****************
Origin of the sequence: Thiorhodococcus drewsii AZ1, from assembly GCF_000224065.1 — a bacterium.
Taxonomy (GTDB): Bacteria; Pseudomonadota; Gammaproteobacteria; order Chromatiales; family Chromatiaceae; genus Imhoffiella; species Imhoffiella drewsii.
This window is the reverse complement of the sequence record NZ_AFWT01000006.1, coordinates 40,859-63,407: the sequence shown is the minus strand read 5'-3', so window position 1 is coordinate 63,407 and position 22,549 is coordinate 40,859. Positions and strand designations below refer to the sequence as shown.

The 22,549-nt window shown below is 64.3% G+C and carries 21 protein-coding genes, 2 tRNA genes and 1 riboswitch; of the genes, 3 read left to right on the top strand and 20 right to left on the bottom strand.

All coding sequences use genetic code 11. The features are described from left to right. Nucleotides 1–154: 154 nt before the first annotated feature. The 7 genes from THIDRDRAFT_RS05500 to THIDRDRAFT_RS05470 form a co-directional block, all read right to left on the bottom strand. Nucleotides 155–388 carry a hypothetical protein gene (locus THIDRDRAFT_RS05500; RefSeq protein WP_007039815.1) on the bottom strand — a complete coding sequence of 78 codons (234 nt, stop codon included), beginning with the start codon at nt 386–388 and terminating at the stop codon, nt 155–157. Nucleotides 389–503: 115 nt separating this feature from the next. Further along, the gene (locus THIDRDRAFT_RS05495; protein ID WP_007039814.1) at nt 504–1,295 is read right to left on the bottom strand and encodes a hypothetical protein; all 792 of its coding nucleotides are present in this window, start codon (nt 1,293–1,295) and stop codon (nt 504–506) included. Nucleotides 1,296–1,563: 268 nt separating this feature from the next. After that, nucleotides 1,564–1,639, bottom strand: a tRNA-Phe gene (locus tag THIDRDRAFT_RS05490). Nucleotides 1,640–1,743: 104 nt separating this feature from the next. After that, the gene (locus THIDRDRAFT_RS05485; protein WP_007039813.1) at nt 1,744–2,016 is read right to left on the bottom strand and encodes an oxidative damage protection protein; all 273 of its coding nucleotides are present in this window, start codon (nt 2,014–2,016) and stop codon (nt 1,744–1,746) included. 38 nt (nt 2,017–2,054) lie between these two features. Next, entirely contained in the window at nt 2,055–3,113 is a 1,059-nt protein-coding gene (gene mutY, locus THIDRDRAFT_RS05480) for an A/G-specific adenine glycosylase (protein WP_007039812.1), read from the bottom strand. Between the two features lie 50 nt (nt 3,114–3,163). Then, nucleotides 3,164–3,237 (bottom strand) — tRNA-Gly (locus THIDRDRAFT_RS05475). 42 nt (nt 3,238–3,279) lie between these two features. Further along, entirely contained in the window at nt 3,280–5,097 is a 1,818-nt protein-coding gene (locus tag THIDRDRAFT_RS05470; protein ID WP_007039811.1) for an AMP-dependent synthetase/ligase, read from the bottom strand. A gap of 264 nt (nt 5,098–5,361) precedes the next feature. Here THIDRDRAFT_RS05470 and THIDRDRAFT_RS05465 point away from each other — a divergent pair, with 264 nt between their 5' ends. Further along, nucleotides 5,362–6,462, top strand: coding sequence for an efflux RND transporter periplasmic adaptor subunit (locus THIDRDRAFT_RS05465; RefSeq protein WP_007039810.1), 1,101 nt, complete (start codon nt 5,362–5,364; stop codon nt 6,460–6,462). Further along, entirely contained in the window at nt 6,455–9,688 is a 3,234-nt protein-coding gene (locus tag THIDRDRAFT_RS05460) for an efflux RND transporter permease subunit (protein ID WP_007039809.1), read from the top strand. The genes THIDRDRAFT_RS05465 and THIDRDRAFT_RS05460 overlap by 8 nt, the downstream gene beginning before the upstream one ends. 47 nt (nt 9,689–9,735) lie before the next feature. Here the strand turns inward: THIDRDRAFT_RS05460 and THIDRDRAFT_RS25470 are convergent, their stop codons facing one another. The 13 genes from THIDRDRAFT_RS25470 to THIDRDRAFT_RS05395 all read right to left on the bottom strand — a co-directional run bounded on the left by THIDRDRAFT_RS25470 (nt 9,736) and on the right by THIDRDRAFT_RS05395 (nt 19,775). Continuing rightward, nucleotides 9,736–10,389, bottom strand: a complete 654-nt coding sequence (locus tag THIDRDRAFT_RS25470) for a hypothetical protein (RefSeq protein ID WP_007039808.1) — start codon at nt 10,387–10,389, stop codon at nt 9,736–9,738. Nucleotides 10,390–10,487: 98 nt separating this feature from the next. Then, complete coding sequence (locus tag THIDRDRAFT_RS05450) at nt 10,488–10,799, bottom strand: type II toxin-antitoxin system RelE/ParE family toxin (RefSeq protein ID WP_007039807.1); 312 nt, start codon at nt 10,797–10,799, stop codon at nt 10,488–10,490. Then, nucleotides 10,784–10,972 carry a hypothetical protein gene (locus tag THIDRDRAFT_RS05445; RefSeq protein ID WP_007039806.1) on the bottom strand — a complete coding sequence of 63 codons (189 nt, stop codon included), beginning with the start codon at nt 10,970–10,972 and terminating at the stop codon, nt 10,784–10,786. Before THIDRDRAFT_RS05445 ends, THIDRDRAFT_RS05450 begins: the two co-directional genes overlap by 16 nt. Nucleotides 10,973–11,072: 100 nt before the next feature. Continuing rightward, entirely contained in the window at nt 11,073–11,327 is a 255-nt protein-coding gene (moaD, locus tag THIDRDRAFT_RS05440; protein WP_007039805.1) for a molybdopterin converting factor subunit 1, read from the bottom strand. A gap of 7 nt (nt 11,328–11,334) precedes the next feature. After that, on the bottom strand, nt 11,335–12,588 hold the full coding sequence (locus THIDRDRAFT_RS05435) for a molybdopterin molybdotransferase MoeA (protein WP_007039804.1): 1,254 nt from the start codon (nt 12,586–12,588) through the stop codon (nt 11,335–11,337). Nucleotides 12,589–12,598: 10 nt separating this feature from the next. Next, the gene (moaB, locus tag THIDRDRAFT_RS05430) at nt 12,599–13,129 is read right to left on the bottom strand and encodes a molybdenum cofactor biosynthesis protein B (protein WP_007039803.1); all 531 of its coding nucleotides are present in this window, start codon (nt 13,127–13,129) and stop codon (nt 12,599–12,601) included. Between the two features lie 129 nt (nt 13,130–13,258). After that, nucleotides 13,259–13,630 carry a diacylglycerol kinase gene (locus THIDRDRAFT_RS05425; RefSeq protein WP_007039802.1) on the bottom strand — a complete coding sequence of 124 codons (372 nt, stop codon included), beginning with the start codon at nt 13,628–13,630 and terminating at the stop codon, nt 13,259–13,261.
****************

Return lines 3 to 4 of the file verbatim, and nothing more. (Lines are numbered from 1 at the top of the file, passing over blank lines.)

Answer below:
This window is the reverse complement of the sequence record NZ_AFWT01000006.1, coordinates 40,859-63,407: the sequence shown is the minus strand read 5'-3', so window position 1 is coordinate 63,407 and position 22,549 is coordinate 40,859. Positions and strand designations below refer to the sequence as shown.

The 22,549-nt window shown below is 64.3% G+C and carries 21 protein-coding genes, 2 tRNA genes and 1 riboswitch; of the genes, 3 read left to right on the top strand and 20 right to left on the bottom strand.